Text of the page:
Have you ever become frustrated because you find yourself in the same (or similar) predicament over and over with a loved one who will not change? How many times do you realize, often too late, that as careful as you thought you were being, you made choices that led you down the same old path of enabling? We find ouselves in a familiar situation, we respond the same unfortunate way we did the last time and we get stuck. Why do we keep repeating those patterns?
Sometimes we’re hoping for a better outcome
- How many times has a parent bailed out their child (from jail, debt, or any other trouble) and thought, “I hope they’ve learned their lesson THIS time?”
- How often have you conceded to a partner, expecting that the next time, it will be your turn? How often are you disappointed that your turn never seems to come?
Sometimes we don’t understand the cause and effect
- Have you ever tried to help someone by giving them advice, only to have them get angry with you – teens are good at this. You think you’re being helpful; they think your butting in.
- Have you ever considered that by helping someone out of a jam, hoping they will not get into trouble again, you are actually teaching them that their choices have no consequences because someone will always come to their rescue?
Sometimes it’s just more comfortable
- Doing what is expected or familiar may seem like the easier path but that is usually only in the short run. Repeating mistakes may be easier in the moment, but living with the regret or the negative outcome is harder in the long run.
Sometimes we’re afraid of the repurcussions
- Sometimes we think it’s easier to “go along to get along.” While this may be true and, sometimes, the right thing to do, we overlook the resentment that builds over weeks and years of not standing your ground.
- Sometimes we are afraid of another person’s reaction. Will they get angry? Will they think you are selfish?
So how do we break out of these negative and destructive patterns?
Changing a patter can be challenging, but with patience and commitment, it is possible. Here are some steps you can take to break a bad habit:
Recognize the pattern
Begin by acknowledging the pattern. Be honest with yourself about its negative effects on your life and well-being and the negative effects it may have on your loved ones. Make a list of these effects and the positive things that you changes in your life when you make the change.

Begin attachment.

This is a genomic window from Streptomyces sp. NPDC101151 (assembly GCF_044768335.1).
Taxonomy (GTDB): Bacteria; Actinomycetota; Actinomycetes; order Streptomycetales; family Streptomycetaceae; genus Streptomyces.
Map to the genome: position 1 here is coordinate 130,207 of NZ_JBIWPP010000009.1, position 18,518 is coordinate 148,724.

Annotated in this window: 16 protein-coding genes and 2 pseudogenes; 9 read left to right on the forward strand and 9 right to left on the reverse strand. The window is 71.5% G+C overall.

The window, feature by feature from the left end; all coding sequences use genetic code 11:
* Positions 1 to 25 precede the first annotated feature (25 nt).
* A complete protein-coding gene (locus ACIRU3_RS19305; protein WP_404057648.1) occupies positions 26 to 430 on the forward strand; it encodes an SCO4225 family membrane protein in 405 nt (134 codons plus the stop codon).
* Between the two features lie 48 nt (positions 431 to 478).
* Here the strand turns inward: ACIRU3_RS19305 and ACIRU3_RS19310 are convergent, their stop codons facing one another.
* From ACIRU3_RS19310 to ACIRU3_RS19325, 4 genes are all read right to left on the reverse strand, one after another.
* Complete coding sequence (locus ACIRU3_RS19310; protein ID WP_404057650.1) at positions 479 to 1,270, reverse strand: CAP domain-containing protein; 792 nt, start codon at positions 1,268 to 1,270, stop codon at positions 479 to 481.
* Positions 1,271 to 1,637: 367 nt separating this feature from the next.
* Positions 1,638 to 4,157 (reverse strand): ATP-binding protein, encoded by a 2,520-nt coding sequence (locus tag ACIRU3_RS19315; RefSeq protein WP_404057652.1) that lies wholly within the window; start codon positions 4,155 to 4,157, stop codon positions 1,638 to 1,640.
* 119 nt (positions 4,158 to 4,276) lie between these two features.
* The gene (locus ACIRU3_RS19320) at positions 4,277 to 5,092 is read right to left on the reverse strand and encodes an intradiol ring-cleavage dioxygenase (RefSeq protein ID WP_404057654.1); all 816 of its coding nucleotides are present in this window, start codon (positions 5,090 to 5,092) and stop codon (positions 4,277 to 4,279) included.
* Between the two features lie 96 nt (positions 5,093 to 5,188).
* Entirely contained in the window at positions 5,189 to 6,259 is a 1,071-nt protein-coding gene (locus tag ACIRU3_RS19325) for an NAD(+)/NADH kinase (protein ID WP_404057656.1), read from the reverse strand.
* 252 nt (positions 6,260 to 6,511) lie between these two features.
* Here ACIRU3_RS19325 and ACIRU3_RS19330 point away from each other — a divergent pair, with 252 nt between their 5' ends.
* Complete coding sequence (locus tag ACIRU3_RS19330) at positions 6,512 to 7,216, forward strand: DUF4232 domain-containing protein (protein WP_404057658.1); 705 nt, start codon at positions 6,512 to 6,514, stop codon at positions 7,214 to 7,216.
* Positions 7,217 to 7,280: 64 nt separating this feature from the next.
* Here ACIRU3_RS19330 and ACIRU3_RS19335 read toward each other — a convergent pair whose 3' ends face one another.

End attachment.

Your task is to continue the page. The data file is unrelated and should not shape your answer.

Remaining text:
Set a clear and realistic goal
Notice that the previous step says to make a list of changes in your life. You may be very disappointed if you set your goal around a change in your loved one. I had a client who stopped covering bad checks for their child. It stopped the arguments with his wife and helped their financial status tremendously; it did not stop the child from spending money frivolously.
Understand the triggers
Identify how this pattern arises and how you feel when you feel compelled to enable your loved one. This awareness will help you anticipate and prepare for those triggers. By understanding what prompts your enabling ways, you can develop strategies to avoid or manage your triggers effectively.
Replace the pattern with a positive alternative
Find a healthier and more productive response to your loved one to replace the enabling response. For instance, if you want to stop getting angry every time you child is late for work, get out in the morning for a good walk or meditate in your room until they leave the house.
Surround yourself with people who support your goal and understand the challenges you face. Go to an AlAnon Codependents Anonymous or another support group meeting of people trying to stop their enabling behaviors. Be with people who are getting healthy like you want to be.
Practice mindful awareness
Develop mindfulness techniques to observe your thoughts and feelings and put some space between you and your almost-automatic enabling reactions.
Be patient and compassionate
Breaking any bad habit takes time and effort. Breaking a long-held relationship pattern is even more challenging. Expect setbacks along the way but be gentle when you slip. Learn from the experience and continue moving forward.
Seek professional help if needed
You may want to seek professional guidance from a therapist or counselor.
Remember, stopping enabling behavior is a process that requires commitment, perseverance, and self-compassion. We are here to help. If you need support, contact us today.